Attention Deficit Hyperactivity Disorder is now widely recognized, and it is commonly diagnosed in children. But what about all the people who may have had ADHD in childhood, and are now grown up? The signs of ADHD in grownups are different than those in children. If you think you, or someone close to you, may have ADHD, here are some possible indicators.
10 Signs of Adult ADHD:
1. Trouble Getting Organized – Adults with ADHD have difficulty with the organizational challenges of daily life, from house cleaning to preparing meals to paying bills on time.
2. Reckless Driving and Traffic Accidents – Because people with ADHD have trouble concentrating, you may not be the safest driver. You may be more likely to exceed the speed limit, have traffic accidents, and even lose your driver’s license.
3. Poor Listening Skills – People with ADHD often zone out during business meetings, or fail to register requests from others. If your spouse forgets to pick up a child, or often misses appointment, the problem may be ADHD.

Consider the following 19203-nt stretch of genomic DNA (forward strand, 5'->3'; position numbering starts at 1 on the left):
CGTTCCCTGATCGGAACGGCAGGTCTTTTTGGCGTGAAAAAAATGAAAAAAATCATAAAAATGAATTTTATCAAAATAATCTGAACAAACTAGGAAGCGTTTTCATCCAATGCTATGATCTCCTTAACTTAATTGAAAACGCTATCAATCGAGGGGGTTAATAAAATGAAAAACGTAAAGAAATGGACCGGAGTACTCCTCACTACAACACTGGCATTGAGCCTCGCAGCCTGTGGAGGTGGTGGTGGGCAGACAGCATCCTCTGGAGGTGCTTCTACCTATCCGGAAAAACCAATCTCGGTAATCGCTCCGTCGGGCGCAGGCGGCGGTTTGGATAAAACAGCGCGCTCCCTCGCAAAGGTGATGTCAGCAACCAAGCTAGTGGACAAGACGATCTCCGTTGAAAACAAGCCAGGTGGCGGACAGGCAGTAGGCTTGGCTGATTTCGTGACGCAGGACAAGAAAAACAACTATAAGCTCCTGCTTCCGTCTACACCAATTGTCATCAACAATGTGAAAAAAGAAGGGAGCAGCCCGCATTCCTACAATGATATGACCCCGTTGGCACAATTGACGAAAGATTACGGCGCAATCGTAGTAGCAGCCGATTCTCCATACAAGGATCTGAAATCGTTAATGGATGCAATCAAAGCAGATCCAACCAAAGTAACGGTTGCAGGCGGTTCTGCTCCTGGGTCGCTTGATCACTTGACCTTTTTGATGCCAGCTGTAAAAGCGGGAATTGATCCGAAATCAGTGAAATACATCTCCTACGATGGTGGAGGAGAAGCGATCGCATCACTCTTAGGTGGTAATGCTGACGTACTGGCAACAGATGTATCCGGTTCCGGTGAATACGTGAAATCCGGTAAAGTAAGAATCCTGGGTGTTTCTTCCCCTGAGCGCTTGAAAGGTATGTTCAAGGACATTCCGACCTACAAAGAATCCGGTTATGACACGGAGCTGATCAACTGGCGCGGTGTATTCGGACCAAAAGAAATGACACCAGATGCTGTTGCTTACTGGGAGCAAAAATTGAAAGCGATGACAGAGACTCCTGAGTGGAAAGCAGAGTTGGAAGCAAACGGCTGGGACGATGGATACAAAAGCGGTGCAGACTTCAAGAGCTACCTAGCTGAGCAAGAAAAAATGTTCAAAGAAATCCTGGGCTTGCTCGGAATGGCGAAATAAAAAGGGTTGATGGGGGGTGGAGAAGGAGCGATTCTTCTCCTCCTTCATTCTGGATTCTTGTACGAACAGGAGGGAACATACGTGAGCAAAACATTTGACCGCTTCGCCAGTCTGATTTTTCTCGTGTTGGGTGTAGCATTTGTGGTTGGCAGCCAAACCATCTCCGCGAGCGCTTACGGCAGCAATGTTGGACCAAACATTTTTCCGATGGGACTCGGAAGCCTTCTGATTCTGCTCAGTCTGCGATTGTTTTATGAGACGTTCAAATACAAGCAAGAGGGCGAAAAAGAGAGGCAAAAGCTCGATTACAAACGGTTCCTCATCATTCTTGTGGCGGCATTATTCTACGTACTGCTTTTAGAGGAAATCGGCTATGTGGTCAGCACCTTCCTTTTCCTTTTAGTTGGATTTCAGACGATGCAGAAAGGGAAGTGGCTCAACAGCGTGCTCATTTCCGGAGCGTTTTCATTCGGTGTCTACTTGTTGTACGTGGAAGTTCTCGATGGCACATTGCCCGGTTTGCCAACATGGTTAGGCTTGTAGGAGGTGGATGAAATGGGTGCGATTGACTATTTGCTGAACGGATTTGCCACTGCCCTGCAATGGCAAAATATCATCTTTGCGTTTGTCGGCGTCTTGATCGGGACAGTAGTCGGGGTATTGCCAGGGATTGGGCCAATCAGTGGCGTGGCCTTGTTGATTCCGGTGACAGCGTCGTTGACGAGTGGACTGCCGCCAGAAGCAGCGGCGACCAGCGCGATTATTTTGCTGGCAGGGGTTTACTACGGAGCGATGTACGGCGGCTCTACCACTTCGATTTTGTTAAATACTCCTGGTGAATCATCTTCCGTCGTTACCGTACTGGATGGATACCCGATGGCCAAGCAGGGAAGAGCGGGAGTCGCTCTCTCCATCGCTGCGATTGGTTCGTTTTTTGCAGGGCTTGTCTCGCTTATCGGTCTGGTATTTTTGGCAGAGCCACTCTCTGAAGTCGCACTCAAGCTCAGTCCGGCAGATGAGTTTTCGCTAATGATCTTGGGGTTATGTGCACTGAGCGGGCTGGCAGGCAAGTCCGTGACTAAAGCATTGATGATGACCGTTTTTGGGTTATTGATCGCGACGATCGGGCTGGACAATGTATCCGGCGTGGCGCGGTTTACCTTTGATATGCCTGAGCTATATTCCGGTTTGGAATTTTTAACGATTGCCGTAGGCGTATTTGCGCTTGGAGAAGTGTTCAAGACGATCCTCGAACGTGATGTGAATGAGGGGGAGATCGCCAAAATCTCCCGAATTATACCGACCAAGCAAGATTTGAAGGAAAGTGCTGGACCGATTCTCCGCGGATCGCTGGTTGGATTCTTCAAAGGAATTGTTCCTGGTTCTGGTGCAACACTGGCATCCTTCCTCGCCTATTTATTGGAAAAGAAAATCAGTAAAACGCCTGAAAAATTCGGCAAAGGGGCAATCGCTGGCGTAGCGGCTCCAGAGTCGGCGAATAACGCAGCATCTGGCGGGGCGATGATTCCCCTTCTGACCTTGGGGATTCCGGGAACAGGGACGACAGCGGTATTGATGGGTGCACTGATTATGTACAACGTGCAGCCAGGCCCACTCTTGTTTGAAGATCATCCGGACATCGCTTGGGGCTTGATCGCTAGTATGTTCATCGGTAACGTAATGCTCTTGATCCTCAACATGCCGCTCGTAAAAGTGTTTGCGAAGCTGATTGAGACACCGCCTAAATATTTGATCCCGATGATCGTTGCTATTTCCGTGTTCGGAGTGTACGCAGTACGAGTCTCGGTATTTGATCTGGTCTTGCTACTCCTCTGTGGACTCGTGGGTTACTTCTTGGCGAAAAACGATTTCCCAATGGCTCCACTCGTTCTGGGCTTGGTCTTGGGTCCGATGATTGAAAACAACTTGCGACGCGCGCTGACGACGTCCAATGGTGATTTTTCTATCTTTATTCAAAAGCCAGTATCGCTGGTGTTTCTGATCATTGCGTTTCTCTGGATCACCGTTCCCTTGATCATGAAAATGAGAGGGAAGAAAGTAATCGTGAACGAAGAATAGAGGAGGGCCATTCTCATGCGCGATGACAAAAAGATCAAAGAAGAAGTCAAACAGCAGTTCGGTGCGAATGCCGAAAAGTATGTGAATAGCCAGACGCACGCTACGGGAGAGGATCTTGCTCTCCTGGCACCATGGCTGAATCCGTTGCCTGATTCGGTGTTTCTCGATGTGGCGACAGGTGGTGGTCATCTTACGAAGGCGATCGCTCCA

4. Extremely Distractibility – If you have ADHD, you may have a history of problems at work, particularly if you work in an open concept, noisy setting. You will be easily distracted by phone calls and emails, and it is hard for you to complete tasks.
5. Marital Problems – Because people with ADHD have poor listening skills and an inability to follow through with commitments, marriage partners are often frustrated. If you are the one with the symptoms, you may feel your partner is constantly nagging or blaming you for things beyond your control.
6. Restlessness – If you have trouble relaxing, or if other people describe you as tense, you may be experiencing the adult version of “hyperactive.”
7. Difficulty Starting a Task – Procrastination is one sign of adult ADHD, particularly when you are faced with tasks that require focused attention.
8. Tardiness – People with adult ADHD are easily distracted from the task at hand, so they are often late.
9. Angry Outbursts – Many adults with ADHD are easily frustrated and subject to outbursts of anger over minor issues.
10. Troubles Prioritizing – People with adult ADHD often spend too much time on insignificant issues, while failing to recognize the most important things.
If you or a loved one fits this profile, work with your doctor on a treatment plan. ADHD is often treated with a combination of medications and talk therapies such as cognitive behavioral therapy.